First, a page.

Recently, the United States Department of Defense has begun to advance its process of Guam’s militarization as a part of the $8 billion plan to move around 5,000 marines from Okinawa, Japan to Guam. This plan began years ago but was halted due to the COVID-19 pandemic. As a part of the plan to transfer the 5,000 marines to Guam, three barracks facilities, including two projects, are underway construction: the Mason Live Fire Training Range Complex and a multi-purpose machine gun range. The Department of Defense hopes to have the marines start transferring around 2024.
The firing range complex has begun construction near the Northern Guam Lens Aquifer, Guam’s primary source of drinking water. Additionally, the complex is being built over several historical and culturally significant sites, including the remnants of ancient villages several thousands of years old, where some peoples’ ancestors’ remains remain. This firing range will cause the destruction of over 1,000 acres of Guam’s native limestone forest, home to several endangered and endemic species.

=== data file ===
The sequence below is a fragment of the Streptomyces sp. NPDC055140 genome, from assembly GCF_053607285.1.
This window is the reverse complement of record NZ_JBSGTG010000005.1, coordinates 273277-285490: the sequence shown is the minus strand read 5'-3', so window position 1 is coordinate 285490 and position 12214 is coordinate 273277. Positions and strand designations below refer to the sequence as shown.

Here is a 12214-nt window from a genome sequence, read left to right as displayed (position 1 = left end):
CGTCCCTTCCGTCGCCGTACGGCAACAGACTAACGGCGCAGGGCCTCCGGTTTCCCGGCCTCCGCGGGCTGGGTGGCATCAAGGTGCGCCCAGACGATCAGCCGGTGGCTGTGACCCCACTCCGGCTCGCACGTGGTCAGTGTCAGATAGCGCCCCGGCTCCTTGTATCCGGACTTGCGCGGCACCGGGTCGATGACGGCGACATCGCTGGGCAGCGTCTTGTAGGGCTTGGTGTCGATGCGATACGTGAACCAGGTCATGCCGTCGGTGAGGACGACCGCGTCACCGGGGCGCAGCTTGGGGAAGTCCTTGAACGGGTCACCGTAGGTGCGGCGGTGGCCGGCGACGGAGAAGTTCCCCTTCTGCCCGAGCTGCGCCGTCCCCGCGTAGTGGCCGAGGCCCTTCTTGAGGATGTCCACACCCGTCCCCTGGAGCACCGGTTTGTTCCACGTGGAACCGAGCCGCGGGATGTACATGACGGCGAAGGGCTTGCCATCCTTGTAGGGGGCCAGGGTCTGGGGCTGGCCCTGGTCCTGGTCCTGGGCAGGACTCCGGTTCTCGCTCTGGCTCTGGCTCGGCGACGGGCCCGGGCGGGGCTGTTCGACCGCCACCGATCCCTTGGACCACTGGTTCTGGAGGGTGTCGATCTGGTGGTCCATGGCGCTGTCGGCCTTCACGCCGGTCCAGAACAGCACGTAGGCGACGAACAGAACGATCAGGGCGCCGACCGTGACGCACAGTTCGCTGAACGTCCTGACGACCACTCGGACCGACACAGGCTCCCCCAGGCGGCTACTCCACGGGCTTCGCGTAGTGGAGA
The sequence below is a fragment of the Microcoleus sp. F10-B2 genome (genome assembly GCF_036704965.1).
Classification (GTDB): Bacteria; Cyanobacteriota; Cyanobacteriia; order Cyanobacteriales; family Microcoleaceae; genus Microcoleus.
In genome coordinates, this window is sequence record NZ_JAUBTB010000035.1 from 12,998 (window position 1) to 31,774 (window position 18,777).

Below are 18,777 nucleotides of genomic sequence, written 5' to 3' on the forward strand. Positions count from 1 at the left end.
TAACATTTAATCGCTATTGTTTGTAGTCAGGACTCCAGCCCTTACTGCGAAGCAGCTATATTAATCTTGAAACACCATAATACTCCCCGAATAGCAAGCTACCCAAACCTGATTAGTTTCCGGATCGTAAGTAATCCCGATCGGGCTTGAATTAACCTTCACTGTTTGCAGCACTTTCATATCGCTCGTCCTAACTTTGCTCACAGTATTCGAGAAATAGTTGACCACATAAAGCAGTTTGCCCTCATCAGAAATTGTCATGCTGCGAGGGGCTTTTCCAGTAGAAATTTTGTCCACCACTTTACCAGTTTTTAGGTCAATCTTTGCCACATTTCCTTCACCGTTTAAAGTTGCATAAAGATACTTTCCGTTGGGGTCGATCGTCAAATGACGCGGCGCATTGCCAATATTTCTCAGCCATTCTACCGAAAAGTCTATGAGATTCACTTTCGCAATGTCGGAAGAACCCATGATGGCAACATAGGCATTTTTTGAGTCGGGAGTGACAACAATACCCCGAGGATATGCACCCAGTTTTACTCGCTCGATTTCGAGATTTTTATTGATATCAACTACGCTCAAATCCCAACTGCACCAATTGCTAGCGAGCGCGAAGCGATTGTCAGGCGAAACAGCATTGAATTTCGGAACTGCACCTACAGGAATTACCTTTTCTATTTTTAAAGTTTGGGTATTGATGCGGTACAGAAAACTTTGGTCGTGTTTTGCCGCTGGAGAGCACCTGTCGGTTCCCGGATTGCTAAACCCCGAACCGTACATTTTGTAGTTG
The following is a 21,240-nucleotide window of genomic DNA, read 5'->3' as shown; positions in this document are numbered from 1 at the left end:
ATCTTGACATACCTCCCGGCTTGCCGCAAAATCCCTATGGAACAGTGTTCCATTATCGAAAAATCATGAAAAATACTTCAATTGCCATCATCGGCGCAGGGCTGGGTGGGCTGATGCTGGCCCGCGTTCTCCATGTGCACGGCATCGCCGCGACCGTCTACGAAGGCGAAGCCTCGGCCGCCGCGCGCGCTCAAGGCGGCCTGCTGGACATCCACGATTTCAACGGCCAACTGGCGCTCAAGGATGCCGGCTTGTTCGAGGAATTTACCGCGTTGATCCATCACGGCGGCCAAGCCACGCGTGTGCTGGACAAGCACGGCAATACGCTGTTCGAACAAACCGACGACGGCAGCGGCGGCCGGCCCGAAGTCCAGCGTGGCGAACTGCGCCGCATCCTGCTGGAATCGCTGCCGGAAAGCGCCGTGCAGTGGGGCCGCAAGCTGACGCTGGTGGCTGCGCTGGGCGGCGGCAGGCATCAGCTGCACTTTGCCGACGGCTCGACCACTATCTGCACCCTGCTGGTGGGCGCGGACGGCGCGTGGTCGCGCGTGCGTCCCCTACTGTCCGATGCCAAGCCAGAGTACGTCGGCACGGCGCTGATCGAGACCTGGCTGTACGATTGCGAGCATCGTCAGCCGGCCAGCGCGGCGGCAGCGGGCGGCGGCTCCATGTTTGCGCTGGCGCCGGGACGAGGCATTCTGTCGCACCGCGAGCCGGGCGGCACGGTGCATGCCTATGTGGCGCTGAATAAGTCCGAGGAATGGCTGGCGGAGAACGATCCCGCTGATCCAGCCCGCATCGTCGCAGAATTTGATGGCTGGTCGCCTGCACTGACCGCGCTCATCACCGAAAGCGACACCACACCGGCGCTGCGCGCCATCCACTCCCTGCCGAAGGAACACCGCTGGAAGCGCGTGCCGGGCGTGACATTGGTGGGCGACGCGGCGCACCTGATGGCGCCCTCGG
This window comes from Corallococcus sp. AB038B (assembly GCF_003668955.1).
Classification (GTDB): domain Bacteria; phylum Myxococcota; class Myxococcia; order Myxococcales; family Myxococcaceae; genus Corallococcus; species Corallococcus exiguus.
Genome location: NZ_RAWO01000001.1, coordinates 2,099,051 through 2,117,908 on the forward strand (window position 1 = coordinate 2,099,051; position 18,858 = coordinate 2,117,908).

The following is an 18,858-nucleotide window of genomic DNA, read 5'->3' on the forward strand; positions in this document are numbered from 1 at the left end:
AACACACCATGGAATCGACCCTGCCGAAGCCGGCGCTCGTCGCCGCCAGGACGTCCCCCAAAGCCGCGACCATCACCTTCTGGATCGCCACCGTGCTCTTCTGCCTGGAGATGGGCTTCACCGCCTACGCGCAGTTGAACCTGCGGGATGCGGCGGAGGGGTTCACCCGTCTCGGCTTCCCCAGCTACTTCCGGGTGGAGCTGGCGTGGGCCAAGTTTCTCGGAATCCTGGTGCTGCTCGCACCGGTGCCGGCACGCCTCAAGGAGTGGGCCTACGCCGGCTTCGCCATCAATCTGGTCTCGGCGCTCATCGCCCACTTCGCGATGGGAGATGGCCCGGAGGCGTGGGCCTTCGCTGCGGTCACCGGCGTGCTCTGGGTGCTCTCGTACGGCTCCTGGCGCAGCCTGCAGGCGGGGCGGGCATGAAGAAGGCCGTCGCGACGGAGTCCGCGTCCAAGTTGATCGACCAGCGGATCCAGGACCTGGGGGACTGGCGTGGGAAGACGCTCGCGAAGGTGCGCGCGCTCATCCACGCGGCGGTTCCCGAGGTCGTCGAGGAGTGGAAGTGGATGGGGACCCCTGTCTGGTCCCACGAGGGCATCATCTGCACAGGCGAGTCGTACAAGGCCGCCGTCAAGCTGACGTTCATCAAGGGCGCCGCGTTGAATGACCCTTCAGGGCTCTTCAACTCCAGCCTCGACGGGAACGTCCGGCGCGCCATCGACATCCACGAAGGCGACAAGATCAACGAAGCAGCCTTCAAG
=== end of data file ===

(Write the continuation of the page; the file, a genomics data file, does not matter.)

Many people in Guam have been protesting this militarization due to its dangerous proximity to the aquifer, cultural ignorance, deforestation, and endangerment of several species. In addition, many of the protestors, who are Indigenous Chamorros, feel as if this militarization is an extension of the colonialism they have been experiencing for the last few hundred years. The protestors have been actively protesting since the plan was proposed in 2009, but all that their protesting has won them was a delay of a few years. A majority of the people of Guam wish to stop this militarization and follow the transfer to save their island and stop further colonization.